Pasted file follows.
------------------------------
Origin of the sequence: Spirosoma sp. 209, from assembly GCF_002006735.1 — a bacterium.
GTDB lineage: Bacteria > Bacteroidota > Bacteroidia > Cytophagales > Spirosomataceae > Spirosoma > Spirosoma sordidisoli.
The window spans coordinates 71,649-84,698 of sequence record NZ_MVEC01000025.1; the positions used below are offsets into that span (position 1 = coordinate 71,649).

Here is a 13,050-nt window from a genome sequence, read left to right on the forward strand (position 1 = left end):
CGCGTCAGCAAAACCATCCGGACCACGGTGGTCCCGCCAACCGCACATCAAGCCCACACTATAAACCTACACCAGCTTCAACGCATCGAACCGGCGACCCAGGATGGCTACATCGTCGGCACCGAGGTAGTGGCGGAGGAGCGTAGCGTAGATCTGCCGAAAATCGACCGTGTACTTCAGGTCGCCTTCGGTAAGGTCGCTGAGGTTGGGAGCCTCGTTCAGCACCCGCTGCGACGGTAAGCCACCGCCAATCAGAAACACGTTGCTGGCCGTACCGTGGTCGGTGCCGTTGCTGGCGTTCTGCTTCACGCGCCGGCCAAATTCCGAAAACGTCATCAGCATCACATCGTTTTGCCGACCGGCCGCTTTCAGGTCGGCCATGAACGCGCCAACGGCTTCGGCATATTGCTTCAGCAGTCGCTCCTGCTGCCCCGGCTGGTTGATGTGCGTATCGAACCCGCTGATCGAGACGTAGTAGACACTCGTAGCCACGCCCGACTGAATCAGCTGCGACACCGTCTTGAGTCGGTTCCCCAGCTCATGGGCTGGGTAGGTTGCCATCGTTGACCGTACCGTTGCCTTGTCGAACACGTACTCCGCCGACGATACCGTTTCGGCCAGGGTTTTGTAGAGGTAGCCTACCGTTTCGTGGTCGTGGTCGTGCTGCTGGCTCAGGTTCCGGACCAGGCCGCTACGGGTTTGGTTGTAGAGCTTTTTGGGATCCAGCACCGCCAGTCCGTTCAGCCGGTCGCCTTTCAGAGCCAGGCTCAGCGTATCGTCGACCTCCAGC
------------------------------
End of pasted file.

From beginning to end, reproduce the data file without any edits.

Origin of the sequence: Spirosoma sp. 209, from assembly GCF_002006735.1 — a bacterium.
GTDB lineage: Bacteria > Bacteroidota > Bacteroidia > Cytophagales > Spirosomataceae > Spirosoma > Spirosoma sordidisoli.
The window spans coordinates 71,649-84,698 of sequence record NZ_MVEC01000025.1; the positions used below are offsets into that span (position 1 = coordinate 71,649).

Here is a 13,050-nt window from a genome sequence, read left to right on the forward strand (position 1 = left end):
CGCGTCAGCAAAACCATCCGGACCACGGTGGTCCCGCCAACCGCACATCAAGCCCACACTATAAACCTACACCAGCTTCAACGCATCGAACCGGCGACCCAGGATGGCTACATCGTCGGCACCGAGGTAGTGGCGGAGGAGCGTAGCGTAGATCTGCCGAAAATCGACCGTGTACTTCAGGTCGCCTTCGGTAAGGTCGCTGAGGTTGGGAGCCTCGTTCAGCACCCGCTGCGACGGTAAGCCACCGCCAATCAGAAACACGTTGCTGGCCGTACCGTGGTCGGTGCCGTTGCTGGCGTTCTGCTTCACGCGCCGGCCAAATTCCGAAAACGTCATCAGCATCACATCGTTTTGCCGACCGGCCGCTTTCAGGTCGGCCATGAACGCGCCAACGGCTTCGGCATATTGCTTCAGCAGTCGCTCCTGCTGCCCCGGCTGGTTGATGTGCGTATCGAACCCGCTGATCGAGACGTAGTAGACACTCGTAGCCACGCCCGACTGAATCAGCTGCGACACCGTCTTGAGTCGGTTCCCCAGCTCATGGGCTGGGTAGGTTGCCATCGTTGACCGTACCGTTGCCTTGTCGAACACGTACTCCGCCGACGATACCGTTTCGGCCAGGGTTTTGTAGAGGTAGCCTACCGTTTCGTGGTCGTGGTCGTGCTGCTGGCTCAGGTTCCGGACCAGGCCGCTACGGGTTTGGTTGTAGAGCTTTTTGGGATCCAGCACCGCCAGTCCGTTCAGCCGGTCGCCTTTCAGAGCCAGGCTCAGCGTATCGTCGACCTCCAGC